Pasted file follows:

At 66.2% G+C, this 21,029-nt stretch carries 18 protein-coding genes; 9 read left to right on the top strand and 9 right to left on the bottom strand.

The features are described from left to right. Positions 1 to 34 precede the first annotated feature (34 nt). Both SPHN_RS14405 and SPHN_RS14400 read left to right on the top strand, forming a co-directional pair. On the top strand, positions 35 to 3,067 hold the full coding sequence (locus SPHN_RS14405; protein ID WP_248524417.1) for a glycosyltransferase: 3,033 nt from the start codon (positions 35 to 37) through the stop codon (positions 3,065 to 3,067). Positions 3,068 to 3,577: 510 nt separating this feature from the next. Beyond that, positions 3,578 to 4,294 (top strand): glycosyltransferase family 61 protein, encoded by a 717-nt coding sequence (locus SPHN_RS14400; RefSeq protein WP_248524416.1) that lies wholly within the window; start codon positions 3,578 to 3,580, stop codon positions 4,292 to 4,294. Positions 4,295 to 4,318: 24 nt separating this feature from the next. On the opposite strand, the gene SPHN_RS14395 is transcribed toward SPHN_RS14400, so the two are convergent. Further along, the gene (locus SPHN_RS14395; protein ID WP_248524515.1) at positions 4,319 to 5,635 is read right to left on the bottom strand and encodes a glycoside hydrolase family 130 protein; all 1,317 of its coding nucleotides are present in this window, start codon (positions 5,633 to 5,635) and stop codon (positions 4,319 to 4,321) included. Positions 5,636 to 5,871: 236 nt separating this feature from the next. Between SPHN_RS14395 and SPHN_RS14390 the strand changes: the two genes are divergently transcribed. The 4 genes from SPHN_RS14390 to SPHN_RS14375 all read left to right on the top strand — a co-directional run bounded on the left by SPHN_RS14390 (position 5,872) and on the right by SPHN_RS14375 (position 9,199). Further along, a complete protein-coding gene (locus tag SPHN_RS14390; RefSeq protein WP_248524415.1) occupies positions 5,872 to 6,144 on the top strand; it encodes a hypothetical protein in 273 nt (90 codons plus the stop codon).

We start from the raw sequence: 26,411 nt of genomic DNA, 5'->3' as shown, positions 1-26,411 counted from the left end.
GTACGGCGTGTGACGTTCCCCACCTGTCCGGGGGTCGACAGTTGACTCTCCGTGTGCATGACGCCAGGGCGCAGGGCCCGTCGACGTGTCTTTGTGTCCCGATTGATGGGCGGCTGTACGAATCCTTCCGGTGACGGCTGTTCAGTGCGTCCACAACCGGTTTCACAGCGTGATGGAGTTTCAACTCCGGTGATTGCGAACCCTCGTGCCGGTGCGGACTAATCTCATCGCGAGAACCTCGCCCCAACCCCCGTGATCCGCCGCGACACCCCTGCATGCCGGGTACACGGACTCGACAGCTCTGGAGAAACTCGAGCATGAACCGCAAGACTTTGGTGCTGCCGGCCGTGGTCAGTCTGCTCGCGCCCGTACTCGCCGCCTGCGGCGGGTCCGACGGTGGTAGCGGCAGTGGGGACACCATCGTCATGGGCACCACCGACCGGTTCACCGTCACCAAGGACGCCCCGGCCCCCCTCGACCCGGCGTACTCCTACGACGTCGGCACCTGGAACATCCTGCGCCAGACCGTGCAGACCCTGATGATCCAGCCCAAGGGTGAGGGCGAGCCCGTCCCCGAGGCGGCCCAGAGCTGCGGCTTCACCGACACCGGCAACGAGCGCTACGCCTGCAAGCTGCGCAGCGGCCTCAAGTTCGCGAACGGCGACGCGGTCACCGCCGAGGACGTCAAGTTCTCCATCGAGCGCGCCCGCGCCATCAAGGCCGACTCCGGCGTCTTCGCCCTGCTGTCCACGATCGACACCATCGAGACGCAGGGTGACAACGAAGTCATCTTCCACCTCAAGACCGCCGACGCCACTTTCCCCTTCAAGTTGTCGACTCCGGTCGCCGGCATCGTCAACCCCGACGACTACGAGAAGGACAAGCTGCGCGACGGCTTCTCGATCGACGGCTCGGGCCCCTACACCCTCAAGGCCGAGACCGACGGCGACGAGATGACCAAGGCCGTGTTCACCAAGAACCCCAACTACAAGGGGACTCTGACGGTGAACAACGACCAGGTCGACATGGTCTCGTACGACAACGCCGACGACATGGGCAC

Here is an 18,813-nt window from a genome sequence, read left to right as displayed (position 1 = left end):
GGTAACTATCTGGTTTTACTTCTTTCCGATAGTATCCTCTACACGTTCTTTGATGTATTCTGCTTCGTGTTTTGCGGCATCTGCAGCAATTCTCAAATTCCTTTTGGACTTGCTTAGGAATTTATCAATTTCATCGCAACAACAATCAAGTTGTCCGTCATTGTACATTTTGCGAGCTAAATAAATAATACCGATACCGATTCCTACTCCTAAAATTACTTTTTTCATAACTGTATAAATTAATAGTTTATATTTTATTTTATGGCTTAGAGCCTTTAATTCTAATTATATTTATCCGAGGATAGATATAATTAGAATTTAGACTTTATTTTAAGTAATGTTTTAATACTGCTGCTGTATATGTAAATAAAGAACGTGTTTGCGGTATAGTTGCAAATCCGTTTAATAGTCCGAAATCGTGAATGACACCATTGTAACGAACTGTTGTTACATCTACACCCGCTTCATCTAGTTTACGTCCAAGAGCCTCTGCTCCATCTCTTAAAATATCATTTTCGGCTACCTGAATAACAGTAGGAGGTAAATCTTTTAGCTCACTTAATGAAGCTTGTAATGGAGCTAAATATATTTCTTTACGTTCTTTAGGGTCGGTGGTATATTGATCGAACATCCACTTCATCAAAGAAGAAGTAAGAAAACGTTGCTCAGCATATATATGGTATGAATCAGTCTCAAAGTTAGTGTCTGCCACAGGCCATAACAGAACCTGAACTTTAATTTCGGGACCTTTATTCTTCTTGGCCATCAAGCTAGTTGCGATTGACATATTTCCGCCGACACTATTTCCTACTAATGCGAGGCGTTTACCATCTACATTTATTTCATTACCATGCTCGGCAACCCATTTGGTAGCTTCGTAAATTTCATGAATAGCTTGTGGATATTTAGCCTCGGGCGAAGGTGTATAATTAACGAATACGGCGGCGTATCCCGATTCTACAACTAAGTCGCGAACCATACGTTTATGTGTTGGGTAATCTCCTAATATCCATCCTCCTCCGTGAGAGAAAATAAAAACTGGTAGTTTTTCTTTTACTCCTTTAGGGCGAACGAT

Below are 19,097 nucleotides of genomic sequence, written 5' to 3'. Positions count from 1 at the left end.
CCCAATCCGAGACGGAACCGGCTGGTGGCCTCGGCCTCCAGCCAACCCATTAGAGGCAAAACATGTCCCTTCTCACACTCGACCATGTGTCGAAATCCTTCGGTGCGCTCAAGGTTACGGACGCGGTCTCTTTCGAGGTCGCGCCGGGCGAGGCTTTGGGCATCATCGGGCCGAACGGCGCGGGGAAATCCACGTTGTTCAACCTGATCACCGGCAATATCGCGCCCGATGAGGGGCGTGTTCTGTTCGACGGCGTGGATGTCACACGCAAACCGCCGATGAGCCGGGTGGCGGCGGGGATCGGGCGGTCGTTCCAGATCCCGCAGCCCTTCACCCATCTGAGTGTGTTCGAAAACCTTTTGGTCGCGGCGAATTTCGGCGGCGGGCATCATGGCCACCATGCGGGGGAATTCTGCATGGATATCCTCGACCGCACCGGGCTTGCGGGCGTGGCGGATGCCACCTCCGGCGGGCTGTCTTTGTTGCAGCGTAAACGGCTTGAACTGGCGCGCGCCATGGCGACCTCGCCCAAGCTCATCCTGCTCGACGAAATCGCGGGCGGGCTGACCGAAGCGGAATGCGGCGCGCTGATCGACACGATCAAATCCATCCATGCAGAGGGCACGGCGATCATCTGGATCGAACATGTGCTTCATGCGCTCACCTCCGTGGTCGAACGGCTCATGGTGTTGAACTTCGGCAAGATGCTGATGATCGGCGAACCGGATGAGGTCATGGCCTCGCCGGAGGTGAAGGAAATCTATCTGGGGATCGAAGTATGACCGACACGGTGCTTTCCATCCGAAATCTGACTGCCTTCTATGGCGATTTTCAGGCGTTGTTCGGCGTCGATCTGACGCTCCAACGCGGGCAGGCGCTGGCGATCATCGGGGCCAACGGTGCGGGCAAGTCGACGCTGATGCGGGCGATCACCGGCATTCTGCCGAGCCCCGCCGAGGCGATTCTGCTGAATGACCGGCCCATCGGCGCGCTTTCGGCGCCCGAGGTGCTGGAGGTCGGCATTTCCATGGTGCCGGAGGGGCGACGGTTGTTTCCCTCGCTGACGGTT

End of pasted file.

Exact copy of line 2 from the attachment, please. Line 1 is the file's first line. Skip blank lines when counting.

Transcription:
The features are described from left to right. Positions 1 to 34 precede the first annotated feature (34 nt). Both SPHN_RS14405 and SPHN_RS14400 read left to right on the top strand, forming a co-directional pair. On the top strand, positions 35 to 3,067 hold the full coding sequence (locus SPHN_RS14405; protein ID WP_248524417.1) for a glycosyltransferase: 3,033 nt from the start codon (positions 35 to 37) through the stop codon (positions 3,065 to 3,067). Positions 3,068 to 3,577: 510 nt separating this feature from the next. Beyond that, positions 3,578 to 4,294 (top strand): glycosyltransferase family 61 protein, encoded by a 717-nt coding sequence (locus SPHN_RS14400; RefSeq protein WP_248524416.1) that lies wholly within the window; start codon positions 3,578 to 3,580, stop codon positions 4,292 to 4,294. Positions 4,295 to 4,318: 24 nt separating this feature from the next. On the opposite strand, the gene SPHN_RS14395 is transcribed toward SPHN_RS14400, so the two are convergent. Further along, the gene (locus SPHN_RS14395; protein ID WP_248524515.1) at positions 4,319 to 5,635 is read right to left on the bottom strand and encodes a glycoside hydrolase family 130 protein; all 1,317 of its coding nucleotides are present in this window, start codon (positions 5,633 to 5,635) and stop codon (positions 4,319 to 4,321) included. Positions 5,636 to 5,871: 236 nt separating this feature from the next. Between SPHN_RS14395 and SPHN_RS14390 the strand changes: the two genes are divergently transcribed. The 4 genes from SPHN_RS14390 to SPHN_RS14375 all read left to right on the top strand — a co-directional run bounded on the left by SPHN_RS14390 (position 5,872) and on the right by SPHN_RS14375 (position 9,199). Further along, a complete protein-coding gene (locus tag SPHN_RS14390; RefSeq protein WP_248524415.1) occupies positions 5,872 to 6,144 on the top strand; it encodes a hypothetical protein in 273 nt (90 codons plus the stop codon).